Internet, posted: 5-Nov-2008 15:00
One of the advantages touted for online is that you can have interactive advertising. But, the ads can be too interactive. In fact, they can be downright hostile, as well-known Stuff discovered earlier today. Mauricio's wife Jann got an alert about a "spyware scan" while reading stuff. The "scan" alert told her that she had malware on her computer (an iMac) and needed to pay to clean it up.
Mauricio twittered about it, and got some more info about what was going on. It was one of the ads on Stuff that redirected to a third-party site that asks people to download "virus and spyware checking software". The site in question is premium-pc-scan.com, and it's registered in Russia:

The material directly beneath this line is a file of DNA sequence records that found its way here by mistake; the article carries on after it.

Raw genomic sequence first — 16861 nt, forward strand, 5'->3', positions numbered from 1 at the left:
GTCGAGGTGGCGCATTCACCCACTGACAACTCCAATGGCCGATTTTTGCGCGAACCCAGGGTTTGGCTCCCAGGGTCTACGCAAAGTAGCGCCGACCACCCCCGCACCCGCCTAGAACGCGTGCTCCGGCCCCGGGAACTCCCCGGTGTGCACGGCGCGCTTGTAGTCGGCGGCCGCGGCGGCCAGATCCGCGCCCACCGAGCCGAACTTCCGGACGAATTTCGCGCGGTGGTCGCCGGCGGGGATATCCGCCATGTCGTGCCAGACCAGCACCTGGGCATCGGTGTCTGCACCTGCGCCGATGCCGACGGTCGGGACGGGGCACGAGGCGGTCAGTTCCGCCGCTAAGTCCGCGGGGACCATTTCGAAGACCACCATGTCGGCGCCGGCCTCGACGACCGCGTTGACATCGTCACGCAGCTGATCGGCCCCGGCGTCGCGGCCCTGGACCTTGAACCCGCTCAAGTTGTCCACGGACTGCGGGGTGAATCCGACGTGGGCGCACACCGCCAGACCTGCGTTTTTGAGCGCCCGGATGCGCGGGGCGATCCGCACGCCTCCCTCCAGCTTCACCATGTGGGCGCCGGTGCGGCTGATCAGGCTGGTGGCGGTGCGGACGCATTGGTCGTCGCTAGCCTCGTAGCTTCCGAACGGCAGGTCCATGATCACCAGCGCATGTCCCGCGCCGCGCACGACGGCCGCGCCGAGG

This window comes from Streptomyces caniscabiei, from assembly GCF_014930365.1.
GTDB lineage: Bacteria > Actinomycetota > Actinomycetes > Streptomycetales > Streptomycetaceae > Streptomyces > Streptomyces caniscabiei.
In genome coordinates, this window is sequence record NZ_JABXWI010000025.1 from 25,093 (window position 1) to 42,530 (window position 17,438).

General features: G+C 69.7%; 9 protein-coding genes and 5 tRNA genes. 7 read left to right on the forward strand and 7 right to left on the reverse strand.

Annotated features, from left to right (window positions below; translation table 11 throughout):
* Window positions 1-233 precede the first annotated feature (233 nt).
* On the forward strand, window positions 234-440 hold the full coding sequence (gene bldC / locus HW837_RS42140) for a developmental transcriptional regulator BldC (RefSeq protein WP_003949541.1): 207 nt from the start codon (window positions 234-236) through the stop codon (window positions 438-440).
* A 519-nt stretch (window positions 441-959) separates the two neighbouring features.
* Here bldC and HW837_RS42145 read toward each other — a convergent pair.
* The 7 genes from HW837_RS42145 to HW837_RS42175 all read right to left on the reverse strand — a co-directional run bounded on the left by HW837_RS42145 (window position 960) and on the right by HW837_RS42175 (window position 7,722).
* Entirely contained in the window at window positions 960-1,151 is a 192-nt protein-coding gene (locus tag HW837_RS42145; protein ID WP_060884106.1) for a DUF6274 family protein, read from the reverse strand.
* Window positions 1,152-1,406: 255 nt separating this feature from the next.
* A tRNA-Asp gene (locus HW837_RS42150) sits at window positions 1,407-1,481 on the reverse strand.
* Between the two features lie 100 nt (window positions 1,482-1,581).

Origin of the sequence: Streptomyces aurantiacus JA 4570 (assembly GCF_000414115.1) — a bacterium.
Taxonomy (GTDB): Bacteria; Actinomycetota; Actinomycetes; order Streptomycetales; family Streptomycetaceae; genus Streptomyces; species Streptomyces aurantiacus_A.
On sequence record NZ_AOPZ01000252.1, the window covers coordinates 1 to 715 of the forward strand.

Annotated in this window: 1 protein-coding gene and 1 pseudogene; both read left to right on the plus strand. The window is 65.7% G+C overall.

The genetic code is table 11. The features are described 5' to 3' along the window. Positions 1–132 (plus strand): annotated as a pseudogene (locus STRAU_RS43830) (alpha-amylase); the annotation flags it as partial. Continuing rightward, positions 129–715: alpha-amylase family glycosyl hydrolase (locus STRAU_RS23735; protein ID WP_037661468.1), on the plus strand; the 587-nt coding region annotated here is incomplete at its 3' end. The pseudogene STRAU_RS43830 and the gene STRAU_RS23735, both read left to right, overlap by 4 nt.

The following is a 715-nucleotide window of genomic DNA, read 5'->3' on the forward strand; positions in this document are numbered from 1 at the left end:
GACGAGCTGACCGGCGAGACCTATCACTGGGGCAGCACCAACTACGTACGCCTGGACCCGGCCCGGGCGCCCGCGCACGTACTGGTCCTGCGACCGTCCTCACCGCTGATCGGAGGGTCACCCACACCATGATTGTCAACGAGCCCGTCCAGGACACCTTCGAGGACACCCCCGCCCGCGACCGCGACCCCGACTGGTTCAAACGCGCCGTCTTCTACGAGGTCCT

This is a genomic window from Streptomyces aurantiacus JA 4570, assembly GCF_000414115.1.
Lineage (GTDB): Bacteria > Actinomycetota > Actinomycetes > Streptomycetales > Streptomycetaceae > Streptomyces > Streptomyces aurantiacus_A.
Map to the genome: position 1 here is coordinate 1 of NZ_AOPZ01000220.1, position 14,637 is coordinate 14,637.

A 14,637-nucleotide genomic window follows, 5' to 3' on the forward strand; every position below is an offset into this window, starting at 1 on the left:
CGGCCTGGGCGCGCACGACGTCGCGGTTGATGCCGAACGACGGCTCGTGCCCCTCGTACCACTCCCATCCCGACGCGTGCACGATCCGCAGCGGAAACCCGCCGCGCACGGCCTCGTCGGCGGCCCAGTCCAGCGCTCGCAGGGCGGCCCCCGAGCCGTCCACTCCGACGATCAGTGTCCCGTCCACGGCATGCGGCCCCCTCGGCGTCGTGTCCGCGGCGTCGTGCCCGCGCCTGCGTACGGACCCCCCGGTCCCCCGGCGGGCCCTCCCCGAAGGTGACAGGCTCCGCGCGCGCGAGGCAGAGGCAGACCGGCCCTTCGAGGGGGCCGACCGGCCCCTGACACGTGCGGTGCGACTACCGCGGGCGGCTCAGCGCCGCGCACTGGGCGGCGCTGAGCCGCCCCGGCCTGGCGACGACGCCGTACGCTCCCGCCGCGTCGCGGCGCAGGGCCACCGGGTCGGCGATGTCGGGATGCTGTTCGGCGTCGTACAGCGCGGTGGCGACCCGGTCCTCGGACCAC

Organization: Private person
Address: ul. Bauma 13-76
State: Moskovskaya oblast
At this stage, we don't know what kind of malware the site was trying to plant unsuspecting machines, but this TechNet page outlines a multi-vector attack with Win32/FakeXPA that takes advantage of several vulnerabilites.
The incident does raise the question of trust however: obviously, the malicious code in the ad had to come from somewhere. Was it deliberately done by the advertiser? Or, was the advertiser's machine compromised? We don't know that, but if you think about it, the fact that malicious code can be planted this way threatens to undermine the online advertising market.
How do we fix this one? Can it be fixed?
Other related posts:
Video: Kim Dotcom and Mathias Ortman at the IITP Mega breakfast
Two-factor authentication broken
The problem with naming and shaming
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